hgebeaux wrote:Are you suggesting that magic can't be a subject of study?.............I don't see the difference between this article and an article in Genii, or a magic book. .........I think magicians should get off their high horse and realize they are just like everyone else!


Nobody is suggesting that Magic can't be a subject of study....but what layman reading Discover magazine online would you ever consider as seriously studying material as per what Stone has tipped?

Not to imply that you're being intentionally clueless, but laymen don't read Genii and/or magic books unless they're interested enough in the craft to pursue it, if even briefly.

Laymen do however read Discover magazine, as it's ultimately a magazine focused 100% on laymen.

Actually, Magicians aren't like everyone else any more than Doctors are like everyone else.
Magicians aren't laymen, and neither are Doctors.

Your efforts to make articles tipping secrets "OK" seem lame overall, and seriously off the mark specifically.
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Postby KirkG » 10/02/12 08:01 PM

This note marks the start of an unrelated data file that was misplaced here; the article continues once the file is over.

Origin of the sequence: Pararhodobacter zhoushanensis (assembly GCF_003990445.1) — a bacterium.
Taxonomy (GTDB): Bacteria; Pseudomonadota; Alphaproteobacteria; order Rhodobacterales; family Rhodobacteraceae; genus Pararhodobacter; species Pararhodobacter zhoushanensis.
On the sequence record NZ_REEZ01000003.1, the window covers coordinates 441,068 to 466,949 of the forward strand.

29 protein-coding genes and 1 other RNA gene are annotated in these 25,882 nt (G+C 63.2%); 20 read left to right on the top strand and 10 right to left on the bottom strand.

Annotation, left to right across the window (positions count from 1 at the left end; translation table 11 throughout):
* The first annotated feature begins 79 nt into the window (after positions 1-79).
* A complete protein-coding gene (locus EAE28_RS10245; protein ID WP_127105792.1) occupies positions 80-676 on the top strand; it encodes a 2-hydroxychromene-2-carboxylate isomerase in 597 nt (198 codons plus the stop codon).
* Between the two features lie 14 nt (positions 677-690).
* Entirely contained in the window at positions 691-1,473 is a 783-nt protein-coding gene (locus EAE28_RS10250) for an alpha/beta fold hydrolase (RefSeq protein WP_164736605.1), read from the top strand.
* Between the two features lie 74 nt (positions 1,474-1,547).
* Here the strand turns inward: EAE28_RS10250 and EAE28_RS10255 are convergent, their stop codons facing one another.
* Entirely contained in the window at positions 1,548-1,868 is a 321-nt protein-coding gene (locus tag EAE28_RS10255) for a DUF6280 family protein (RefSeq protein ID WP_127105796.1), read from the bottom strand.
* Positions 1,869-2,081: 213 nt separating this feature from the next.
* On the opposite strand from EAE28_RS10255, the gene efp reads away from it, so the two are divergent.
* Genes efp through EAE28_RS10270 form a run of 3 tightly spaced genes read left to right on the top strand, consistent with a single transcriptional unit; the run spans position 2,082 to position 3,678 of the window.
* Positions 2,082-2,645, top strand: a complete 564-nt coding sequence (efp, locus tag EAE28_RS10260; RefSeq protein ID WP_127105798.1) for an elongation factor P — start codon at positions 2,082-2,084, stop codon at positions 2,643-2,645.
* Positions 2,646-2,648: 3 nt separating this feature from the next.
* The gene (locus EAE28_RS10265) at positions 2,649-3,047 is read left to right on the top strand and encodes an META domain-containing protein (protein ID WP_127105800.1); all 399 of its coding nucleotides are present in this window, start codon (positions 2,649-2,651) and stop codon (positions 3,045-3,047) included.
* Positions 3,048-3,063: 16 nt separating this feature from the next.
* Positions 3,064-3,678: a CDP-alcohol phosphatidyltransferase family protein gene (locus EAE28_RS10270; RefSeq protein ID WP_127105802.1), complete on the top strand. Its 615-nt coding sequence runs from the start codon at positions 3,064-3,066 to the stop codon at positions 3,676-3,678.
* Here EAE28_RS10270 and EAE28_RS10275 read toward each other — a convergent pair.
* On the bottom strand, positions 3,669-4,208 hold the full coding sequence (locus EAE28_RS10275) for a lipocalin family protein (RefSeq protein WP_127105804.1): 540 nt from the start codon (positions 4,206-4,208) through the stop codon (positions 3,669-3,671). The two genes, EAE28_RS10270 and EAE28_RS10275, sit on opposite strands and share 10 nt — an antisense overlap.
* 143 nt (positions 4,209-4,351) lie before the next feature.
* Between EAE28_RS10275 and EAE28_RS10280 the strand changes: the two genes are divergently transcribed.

While the article has some interesting topics at the end, I don't believe the exposure of these two methods advanced the article at all. It seems like a call for attention rather than a scholarly discourse.
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Postby Jonathan Townsend » 10/02/12 08:49 PM

I like the Teller article. He gets to item 7 in seeking items to discuss in context. Free choice is the seventh item on his list of things that are not quiet as they seem when magic is afoot.
Alex Stone follows a similar path offering examples that are not so well explained leading to an assertion that nothing needs to be as it might be seen. I found the Teller introduction and illustration to lead the reader to a feeling of having made new sense.